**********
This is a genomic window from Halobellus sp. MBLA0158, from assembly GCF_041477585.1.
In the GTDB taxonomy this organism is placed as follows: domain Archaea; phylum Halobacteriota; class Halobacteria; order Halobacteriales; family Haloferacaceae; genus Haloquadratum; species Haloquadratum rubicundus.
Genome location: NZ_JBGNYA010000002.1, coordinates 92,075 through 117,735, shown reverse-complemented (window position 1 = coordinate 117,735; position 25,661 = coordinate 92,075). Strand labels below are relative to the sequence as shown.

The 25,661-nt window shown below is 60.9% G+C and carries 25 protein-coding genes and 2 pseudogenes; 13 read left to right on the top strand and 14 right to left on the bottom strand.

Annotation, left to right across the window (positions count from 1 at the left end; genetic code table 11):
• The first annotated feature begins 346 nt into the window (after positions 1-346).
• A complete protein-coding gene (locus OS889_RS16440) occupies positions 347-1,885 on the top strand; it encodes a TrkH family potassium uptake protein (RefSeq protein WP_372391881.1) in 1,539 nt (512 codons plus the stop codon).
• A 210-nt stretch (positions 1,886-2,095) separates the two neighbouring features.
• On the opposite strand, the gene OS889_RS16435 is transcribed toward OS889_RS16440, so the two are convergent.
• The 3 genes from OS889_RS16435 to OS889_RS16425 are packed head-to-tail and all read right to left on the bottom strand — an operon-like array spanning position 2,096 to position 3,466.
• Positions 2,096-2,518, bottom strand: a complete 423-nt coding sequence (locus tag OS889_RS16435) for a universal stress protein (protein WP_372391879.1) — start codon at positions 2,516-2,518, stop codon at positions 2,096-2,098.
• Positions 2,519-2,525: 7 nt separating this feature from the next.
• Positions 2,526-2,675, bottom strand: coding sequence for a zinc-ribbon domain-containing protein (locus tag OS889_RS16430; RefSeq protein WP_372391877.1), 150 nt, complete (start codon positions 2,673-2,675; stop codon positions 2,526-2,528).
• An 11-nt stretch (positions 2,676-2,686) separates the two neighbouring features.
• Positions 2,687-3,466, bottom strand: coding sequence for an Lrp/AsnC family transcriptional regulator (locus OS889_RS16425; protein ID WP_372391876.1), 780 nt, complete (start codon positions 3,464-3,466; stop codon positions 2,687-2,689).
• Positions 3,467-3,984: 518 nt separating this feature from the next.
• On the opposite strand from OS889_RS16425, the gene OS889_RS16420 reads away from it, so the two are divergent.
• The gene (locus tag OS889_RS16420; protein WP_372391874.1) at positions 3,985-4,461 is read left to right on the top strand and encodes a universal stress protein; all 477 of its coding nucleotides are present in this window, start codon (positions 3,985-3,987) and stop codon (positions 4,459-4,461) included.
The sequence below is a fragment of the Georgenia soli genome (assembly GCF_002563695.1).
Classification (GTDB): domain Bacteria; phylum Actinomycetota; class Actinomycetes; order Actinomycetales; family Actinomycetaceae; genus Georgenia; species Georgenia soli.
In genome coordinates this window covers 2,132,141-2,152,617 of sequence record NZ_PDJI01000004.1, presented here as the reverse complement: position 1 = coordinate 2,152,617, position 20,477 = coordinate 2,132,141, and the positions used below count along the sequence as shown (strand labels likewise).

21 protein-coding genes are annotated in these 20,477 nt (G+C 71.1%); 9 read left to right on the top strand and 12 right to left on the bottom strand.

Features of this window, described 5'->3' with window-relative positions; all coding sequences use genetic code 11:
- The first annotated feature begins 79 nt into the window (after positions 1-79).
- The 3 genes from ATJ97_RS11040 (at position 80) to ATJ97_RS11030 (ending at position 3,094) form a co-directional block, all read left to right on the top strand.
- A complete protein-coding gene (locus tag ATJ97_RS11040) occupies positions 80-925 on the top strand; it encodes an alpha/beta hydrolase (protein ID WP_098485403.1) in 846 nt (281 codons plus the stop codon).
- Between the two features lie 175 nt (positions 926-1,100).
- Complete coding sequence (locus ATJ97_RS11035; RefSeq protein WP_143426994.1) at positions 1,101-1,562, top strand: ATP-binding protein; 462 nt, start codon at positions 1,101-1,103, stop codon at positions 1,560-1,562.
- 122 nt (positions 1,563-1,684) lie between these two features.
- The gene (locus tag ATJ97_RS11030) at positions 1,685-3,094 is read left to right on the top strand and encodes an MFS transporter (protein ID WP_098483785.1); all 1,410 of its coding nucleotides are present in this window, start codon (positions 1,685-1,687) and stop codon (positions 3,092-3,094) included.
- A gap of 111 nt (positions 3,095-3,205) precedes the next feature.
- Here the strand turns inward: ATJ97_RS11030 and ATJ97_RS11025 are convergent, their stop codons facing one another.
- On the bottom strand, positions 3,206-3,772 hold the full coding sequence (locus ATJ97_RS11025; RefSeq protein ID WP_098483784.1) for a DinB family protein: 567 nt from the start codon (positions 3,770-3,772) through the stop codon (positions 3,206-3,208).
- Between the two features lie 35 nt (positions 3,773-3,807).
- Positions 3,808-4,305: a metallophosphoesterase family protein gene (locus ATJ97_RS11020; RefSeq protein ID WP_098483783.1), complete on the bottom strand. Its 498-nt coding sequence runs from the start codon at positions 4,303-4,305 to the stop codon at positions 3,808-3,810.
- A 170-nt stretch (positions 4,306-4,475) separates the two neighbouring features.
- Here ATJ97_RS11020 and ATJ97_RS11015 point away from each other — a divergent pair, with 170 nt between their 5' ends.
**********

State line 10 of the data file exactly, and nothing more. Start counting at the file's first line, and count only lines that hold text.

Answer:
• The 3 genes from OS889_RS16435 to OS889_RS16425 are packed head-to-tail and all read right to left on the bottom strand — an operon-like array spanning position 2,096 to position 3,466.